Thank you.

Any amount, great or small, helps in the fight again CHD. I greatly appreciate your support and will keep you posted on my progress. Thank you.

Click here to visit my personal page.

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Click here to view the team page for BenjisBrokenHeart

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Congenital Heart Walk

Thursday, March 02, 2017

Birthday Refelctions

Twelve years ago today, Benji was born. The pregnancy and birth were routine enough.

Within 24 hours we were being rushed to the Children's Hospital and told a range of possibilities. Benji's heart was broken. The easiest way to put it. Not the worst condition out there, not the best either.

Benj was born with CoArctation of the Aorta(CoA), Bicuspid Aortic Valve (BAV), Stenosis, and a Patent Ductus Arteriosus (PDA). At a week of age, he had closed heart surgery where the surgeon performed a subclavian flap to repair the CoA and also closed the PDA. Since then the BAV and stenosis his being monitored regularly.

The peculiar thing about children born with congenital heart defects (CHD) is that it is not JUST their heart that is affected. Benj has had to overcome hypotonia (lack of tone), apraxia, lack of motor skills both fine and gross, and more. He was almost three before he was considered verbal. While milestones were met, they were delayed. In the first three years of Benji's life, there were SO MANY therapy appointments. We were always either going to therapy or it was coming to the house. That extensive therapy is why Benj is the overcomer he is today.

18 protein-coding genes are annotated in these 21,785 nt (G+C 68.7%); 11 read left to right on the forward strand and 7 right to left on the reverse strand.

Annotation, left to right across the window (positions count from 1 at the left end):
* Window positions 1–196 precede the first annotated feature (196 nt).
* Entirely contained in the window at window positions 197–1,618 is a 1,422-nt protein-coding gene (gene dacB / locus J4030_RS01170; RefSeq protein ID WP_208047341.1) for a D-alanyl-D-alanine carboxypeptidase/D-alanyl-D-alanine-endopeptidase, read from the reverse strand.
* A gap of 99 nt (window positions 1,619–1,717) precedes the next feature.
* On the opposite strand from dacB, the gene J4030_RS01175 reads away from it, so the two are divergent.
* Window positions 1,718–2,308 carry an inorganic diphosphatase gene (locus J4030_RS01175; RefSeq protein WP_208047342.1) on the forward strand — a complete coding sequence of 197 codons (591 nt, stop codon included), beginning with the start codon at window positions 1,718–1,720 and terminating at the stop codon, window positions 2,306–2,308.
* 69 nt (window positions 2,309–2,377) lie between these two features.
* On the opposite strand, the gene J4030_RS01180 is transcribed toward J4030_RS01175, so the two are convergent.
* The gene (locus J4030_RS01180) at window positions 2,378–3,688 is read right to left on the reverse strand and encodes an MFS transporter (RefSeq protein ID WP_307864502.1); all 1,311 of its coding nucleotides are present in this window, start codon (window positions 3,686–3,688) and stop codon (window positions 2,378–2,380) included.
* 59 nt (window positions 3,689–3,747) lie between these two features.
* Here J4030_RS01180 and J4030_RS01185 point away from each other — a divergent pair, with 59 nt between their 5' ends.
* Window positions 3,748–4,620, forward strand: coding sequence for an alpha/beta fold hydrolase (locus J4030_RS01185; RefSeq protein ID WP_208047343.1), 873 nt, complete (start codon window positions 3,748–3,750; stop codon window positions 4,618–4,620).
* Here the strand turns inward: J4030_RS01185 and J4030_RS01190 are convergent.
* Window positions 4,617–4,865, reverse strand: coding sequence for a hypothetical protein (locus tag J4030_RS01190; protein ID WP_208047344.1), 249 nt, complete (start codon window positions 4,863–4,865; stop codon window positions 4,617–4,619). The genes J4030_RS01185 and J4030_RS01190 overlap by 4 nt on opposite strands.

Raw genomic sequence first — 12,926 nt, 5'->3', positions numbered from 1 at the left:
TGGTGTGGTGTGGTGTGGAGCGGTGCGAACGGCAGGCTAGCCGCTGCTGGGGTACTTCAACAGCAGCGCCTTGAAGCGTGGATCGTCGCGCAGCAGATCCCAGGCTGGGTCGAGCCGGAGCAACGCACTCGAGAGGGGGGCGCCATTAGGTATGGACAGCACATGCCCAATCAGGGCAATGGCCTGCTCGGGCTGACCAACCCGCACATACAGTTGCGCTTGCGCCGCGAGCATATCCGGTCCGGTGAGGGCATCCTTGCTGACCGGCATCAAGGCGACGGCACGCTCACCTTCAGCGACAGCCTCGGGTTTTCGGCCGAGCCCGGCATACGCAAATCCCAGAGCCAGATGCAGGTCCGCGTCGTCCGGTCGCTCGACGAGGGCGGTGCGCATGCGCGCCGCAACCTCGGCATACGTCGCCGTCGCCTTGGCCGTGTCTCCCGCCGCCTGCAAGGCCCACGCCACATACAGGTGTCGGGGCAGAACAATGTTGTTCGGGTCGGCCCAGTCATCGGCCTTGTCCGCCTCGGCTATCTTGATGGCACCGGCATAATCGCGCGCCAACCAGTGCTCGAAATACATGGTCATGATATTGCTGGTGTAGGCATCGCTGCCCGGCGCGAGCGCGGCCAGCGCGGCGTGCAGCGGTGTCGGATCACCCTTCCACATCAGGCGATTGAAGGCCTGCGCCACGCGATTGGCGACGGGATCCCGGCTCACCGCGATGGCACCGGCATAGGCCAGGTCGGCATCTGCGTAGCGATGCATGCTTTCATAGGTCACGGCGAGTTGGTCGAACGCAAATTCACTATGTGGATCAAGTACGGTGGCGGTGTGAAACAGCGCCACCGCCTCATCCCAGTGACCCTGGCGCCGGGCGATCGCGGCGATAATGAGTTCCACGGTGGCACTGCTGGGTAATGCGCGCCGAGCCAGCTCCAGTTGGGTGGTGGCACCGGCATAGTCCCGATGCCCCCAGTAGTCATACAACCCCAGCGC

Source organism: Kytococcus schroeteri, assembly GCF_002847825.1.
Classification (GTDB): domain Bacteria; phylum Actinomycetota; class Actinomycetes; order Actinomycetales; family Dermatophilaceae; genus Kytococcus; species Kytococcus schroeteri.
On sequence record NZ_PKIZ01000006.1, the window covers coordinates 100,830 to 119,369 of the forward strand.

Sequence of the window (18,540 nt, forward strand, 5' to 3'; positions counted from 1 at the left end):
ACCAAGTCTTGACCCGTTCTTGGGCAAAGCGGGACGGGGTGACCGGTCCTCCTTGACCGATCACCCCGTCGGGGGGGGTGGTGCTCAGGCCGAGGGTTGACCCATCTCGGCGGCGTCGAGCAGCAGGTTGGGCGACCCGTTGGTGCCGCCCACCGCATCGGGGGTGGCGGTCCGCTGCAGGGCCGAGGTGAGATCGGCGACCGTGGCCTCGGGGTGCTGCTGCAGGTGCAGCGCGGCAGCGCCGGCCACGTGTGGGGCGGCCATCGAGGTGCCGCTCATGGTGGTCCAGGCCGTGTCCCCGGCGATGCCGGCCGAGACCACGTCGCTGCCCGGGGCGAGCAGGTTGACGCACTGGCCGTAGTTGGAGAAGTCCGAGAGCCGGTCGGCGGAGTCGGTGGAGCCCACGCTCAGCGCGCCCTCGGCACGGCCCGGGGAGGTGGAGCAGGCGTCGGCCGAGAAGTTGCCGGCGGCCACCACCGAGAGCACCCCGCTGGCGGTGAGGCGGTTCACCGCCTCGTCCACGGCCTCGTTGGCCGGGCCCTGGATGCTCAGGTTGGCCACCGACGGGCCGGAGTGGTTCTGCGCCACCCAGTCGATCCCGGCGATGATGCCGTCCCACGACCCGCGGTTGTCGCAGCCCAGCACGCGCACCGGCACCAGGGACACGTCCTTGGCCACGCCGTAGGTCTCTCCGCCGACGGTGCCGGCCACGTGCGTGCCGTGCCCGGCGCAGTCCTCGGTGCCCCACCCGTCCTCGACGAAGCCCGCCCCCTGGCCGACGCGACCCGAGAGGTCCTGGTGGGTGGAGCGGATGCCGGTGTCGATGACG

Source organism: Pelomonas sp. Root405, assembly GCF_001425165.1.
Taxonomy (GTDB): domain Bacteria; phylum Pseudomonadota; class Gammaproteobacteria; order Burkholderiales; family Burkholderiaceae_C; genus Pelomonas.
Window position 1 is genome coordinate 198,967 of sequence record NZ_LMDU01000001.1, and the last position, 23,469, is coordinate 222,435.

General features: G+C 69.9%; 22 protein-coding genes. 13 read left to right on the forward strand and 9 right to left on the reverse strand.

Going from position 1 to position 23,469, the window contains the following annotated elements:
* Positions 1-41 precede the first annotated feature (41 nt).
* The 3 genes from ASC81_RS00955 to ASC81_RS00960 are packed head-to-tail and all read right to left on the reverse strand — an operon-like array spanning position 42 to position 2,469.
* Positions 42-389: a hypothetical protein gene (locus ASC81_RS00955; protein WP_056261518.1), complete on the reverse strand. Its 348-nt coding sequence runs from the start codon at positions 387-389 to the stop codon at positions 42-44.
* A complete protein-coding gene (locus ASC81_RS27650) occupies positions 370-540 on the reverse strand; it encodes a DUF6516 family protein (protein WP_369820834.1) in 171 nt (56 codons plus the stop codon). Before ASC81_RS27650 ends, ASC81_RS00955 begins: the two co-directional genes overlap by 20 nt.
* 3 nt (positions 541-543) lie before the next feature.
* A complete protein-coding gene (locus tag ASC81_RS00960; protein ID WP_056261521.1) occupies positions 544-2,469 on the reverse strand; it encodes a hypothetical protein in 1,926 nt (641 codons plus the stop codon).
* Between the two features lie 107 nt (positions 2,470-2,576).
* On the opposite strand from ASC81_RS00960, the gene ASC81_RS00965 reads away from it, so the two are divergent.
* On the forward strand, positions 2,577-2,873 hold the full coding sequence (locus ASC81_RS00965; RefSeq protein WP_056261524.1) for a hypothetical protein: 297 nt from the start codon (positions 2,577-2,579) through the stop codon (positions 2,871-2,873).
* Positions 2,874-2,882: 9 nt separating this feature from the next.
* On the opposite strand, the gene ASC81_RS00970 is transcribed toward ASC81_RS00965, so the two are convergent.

Benj still has to work hard. There are executive function issues, an ADHD diagnosis, anxiety, migraines, food intolerances, and sensory processing disorder. But he does work hard.

Benji loves Jesus. Loves to read. Loves video games. Loves learning to program. Loves to be a kid. Has a great imagination. Is so stinking intelligent he gives mom and dad a run for their money. This past year he has made friends that have similar interests. He also goes to music class at The Quest Center.

Our big thing this year is we are going to do the Nashville Congenital Heart Walk on June 17th.

Thank you for celebrating my birthday with me!

Friday, January 06, 2017

New Year, New Checkup, New Results

Hi guys, I'm Benji's mom. Sharing my thoughts right now. Momma's have to process too.

Yesterday we went to the annual cardiologist visit. Benji was very tired because he didn't sleep the night before. Schedule changes cause issues with sleep schedules and we just went back to school on Wednesday after 2+ weeks for winter break.

The last month or so, there has been a feeling. I can't explain it. I just have had a feeling that change was coming and it is/was centered around Benj.